Fig. 4.13. Types of contact in frozen soils: 1 - organic-mineral particles; 2 - ice; 3 - bound water; 4 - semi-bound water; 5 - organic-mineral cementing matter; I - III - varieties of contact (I - mineral, II - mineral-ice. III - mineral-cement).

afion and extraction of a new phase from the pore solution. This process is associated with over-saturation of the pore solutions during diagenesis (including soil freezing, which increases their concentration) and the separating out from them of cementing matter, which forms strong 'bridges' between ground particles forming a rigid porous structure of the mineral component. Moreover, in soils strong cementation can appear not only as a result of crystallization of salts, but with polymerizing compounds as well, such as gels of silicic acids and hydrates of sesquioxides and humic or other organic compounds transient from sol to gel.

When the temperature is sufficiently low in soil (below —100 to — 150°C), then the mineral-ice contacts may appear. This will occur if practically the entire bound water is frozen out, or migrates into other parts of the soil and there are formed 'mineral-ice' contacts similar to the dry ones. They may reverse during thawing and are the least stable of all dry contacts. Their strength is determined by cohesion forces in ice.

A typical feature of water contacts is the presence of films of unfrozen (bound) water between the interacting elements of frozen soil. Usually close coagulation (coagulation proper) and distant coagulation (aggregation) contacts can be distinguished. Aggregation contacts are formed mostly as a result of long-range molecular forces, in some cases due to magnetic and dipole (Coulomb) interactions. Coagulation contacts are determined mostly by the action of molecular and ion-electrostatic forces. The latter forces have a middle radius of action and appear at distances between particles of a few nanometres. Their effect greatly increases the strength of soils and is particularly obvious during dehydration (drying or freezing of bound water).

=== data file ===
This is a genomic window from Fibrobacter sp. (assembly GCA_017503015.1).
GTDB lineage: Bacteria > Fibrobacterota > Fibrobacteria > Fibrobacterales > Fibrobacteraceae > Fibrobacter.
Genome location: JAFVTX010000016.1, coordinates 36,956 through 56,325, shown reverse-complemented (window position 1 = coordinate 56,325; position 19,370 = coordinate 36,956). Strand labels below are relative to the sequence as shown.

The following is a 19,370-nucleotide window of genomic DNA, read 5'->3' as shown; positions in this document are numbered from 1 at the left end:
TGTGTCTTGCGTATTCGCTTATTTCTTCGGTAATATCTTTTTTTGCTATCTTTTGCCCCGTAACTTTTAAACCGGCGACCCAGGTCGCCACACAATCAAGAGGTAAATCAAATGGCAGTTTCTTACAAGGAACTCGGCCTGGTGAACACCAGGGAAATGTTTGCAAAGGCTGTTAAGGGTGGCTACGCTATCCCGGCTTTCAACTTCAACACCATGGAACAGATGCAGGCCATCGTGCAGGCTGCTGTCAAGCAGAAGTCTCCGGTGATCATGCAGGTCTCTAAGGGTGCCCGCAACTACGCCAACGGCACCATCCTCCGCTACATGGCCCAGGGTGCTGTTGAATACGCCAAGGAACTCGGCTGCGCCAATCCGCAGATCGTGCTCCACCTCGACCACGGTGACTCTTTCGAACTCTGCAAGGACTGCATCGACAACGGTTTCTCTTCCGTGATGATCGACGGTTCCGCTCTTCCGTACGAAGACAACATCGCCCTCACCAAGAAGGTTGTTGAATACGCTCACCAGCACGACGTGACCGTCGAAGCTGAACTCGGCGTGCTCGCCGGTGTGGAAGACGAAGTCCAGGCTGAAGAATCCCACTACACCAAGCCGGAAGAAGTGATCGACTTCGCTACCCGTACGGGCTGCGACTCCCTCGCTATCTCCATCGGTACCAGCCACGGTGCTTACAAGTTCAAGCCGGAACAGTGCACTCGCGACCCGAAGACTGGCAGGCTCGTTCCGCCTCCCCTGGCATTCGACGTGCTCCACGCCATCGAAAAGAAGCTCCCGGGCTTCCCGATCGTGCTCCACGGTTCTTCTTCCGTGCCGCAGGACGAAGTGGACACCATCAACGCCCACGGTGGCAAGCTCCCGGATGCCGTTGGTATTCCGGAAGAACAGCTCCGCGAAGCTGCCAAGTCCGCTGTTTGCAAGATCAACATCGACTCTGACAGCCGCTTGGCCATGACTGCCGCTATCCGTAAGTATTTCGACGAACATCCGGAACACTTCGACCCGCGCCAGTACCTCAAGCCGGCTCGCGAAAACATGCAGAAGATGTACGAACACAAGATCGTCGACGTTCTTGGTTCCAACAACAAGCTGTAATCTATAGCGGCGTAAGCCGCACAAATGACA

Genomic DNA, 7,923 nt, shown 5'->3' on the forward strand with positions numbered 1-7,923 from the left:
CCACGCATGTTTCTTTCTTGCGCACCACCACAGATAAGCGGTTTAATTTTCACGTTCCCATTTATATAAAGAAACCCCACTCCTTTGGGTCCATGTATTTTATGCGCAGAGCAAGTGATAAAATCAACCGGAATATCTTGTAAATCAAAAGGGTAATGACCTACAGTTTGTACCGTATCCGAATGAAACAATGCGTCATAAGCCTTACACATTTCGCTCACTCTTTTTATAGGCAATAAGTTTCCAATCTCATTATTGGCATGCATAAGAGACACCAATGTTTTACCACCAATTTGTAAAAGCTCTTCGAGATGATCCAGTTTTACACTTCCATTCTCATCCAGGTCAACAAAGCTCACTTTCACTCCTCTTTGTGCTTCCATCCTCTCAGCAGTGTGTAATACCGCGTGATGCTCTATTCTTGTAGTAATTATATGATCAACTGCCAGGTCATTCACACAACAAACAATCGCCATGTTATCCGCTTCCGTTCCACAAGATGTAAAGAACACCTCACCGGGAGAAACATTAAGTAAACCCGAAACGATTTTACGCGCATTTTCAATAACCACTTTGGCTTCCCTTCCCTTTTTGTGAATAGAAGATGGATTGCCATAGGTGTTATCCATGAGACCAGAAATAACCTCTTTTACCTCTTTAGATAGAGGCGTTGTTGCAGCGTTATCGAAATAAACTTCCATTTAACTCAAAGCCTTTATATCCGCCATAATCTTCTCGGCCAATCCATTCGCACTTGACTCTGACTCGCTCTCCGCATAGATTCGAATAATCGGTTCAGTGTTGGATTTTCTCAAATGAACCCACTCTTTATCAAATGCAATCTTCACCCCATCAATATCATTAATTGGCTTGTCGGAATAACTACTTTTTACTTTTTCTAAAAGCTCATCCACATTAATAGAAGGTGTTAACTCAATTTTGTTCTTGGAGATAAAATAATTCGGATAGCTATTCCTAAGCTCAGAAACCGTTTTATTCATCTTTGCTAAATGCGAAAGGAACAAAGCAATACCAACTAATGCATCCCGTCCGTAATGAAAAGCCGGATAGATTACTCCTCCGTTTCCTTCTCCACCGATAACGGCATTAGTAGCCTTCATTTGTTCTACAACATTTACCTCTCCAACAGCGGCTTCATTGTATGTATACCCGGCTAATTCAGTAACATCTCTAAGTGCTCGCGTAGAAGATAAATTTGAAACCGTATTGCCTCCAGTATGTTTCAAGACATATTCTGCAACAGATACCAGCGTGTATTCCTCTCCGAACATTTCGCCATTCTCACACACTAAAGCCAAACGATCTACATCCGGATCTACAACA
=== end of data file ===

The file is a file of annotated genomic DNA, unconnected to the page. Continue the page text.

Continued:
Aggregations, recognizing these points, should be most typical of mixed silty sandy materials and clays in the range of high negative temperatures (0 to — 5°C). The strength of aggregation contacts is determined by the cohesion forces or 'glue forces' between molecules of semi-bound (unfrozen) water. This is caused by the circumstance that the cohesion forces (agglutination) between interacting components (mineral surface - bound water, ice bound water) and the cohesion forces in ice and mineral are much greater than the cohesion forces in semi-bound water. With allowance for the area of the contact interaction, we may expect a greater strength from area aggregation contacts (typical of clay-rich frozen soil) compared with the point contacts (dominant in frozen sands). The maximum strength should belong to volumetric aggregation contacts, when an armour of ice (enveloping the mineral particles) is formed. This kind of contact is most frequent in soils with high ice content (water-saturated) with basal cryogenic texture.

An analysis of the character of structural relations and contacts in the ground provides an explanation for the sudden growth of strength (almost by an order of magnitude) of soils in passing from the unfrozen into the frozen state. This increase of strength is a result of freezing of a part of the soil water and thinning of bound water films when a new solid ice component and a new surface boundary: 'ice - bound (unfrozen) water' is formed. This process is, accordingly, associated with a considerable growth (due to smaller distances) of the energy of interaction of the contacting elements (mineral - mineral and mineral - ice). The distance between these elements in frozen soils even at high negative temperatures usually does not exceed hundreds of nanometres, whereas in unfrozen soils it may amount to thousands of nanometres.

Therefore, in soils the character, size and shape of ground and ice particles, the degree of water saturation, the negative temperatures, and the conditions of freezing between particles can serve as causes for the appearance of a great variety of types and kinds of contacts which, as a result of external effects, can transform one to another and which determine the structural relations between the elements of the frozen material.

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